That’s because nasal breathing activates the lower part of the lungs, which is associated with the parasympathetic nerves.
Oh hey, we made a video about that!
“You’re dealing with what is called a vagal response,” Dallam says. “You’re actually activating your vagal nerve to do the action of the lung itself when you breathe that way. That’s why a relaxation breath is a deeper breath. If you breathe deeply and activate the diaphragm well, and activate the lower portion of the lung, then you create some immediate relaxation.”
It ain't always easy, but it's worth it
As James Nestor and James Newbury found, breathing by the nose during physical exertion isn't necessarily easy.
The key, whether in a Bikram Yoga class or training for a triathlon, is to only challenge yourself as much as you can while maintaining nasal breathing. This means you may need to back off on intensity at first and be patient with the process.
(Helloooo, psychological benefits!)
When you breathe calmly through your nose, you take charge of your own nervous system
The more you practice, the better you'll get at nasal breathing and the more your health will improve as a result.
Don't take my word for it though! Try it in class today ;)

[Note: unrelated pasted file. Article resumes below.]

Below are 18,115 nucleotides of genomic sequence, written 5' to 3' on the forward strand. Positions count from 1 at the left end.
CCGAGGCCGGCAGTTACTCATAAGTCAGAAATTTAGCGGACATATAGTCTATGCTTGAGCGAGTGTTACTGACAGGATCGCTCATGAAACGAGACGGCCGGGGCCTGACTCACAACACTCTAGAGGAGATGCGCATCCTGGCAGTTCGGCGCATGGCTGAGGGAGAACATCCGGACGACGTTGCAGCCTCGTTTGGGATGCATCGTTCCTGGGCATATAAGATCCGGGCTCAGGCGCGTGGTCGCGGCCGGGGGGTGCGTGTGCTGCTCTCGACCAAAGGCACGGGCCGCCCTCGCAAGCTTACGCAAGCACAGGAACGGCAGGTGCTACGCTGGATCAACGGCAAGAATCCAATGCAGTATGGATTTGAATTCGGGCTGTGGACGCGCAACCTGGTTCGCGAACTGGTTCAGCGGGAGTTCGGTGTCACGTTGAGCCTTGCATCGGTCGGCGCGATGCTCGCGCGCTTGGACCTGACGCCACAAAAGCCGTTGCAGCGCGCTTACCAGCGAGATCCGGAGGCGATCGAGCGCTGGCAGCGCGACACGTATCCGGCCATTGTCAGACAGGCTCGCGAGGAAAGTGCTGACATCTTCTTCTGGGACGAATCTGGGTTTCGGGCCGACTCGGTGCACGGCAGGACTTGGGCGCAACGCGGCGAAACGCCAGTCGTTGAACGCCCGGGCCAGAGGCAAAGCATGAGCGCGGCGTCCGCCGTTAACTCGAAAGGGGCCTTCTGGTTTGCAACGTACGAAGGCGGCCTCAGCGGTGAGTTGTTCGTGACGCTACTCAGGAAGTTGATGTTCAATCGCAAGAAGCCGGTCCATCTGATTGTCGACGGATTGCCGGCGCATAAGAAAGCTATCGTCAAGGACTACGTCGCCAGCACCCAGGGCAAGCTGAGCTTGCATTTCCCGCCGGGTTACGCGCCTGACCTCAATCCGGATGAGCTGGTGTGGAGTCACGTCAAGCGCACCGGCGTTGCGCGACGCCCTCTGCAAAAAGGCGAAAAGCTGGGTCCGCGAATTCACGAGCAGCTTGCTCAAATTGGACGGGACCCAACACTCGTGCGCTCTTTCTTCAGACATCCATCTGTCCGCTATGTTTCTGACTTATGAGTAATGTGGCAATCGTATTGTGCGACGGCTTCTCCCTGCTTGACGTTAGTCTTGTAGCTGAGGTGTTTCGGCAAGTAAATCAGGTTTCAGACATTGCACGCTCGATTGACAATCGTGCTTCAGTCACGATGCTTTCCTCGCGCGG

In 2009, I was diagnosed with spondylolisthesis, spondylosis and degenerative disc disease. I was told I would need to have a spinal fusion surgery or, eventually, lose all feeling in my legs. At the time, I was running marathons, extremely active and couldn’t fathom the thought of having surgery on my spine.
Understanding that running wasn’t going to be a long-term activity due to my diagnosis, and that I wasn’t ready to succumb to surgery, I began to explore more low-impact activities. It wasn’t until I tried Bikram yoga that I felt the physical challenge I was seeking in an activity that would not progress my diagnosis. In addition to the satisfying physical challenge, I found Bikram brought me significant mental clarity and focus.
As I began to increase the frequency of my practice, I found myself diving deeper to help manage emotional and mental health. At the time I started practicing I was struggling with various aspects of life and Bikram yoga gave me an outlet to support my emotional and spiritual well-being. I still don’t quite know what it is, but to this day when life feels draining I latch on to my yoga practice and begin to feel filled up again.
On the physical side, I haven’t yet had to resort to spinal surgery and still have all the feeling in my legs. In fact, each summer I go on a week-long 500-mile bicycle ride. Due to other commitments, I typically don't find the time to train. Despite this, for the past two years, I have been able to participate in these rides without significant struggle. Fellow riders are always shocked when I say I haven’t ridden my bike for more than 50 miles since the last year. I give credit to my consistent yoga practice for giving me the power, strength and mental agility to successfully participate and enjoy myself on these rides.
Today, despite numerous scheduling challenges, I make my practice a priority. I am proud of allowing myself to make the time and I (usually) don’t feel guilty about it. I now know, no matter how difficult it seems in the moment, each time I step out of the hot room I will feel more positive and be healthier than when I walked in.
HHY Founder, Yoga Business Coach, yoga-doer and life-lover, Kay Afif!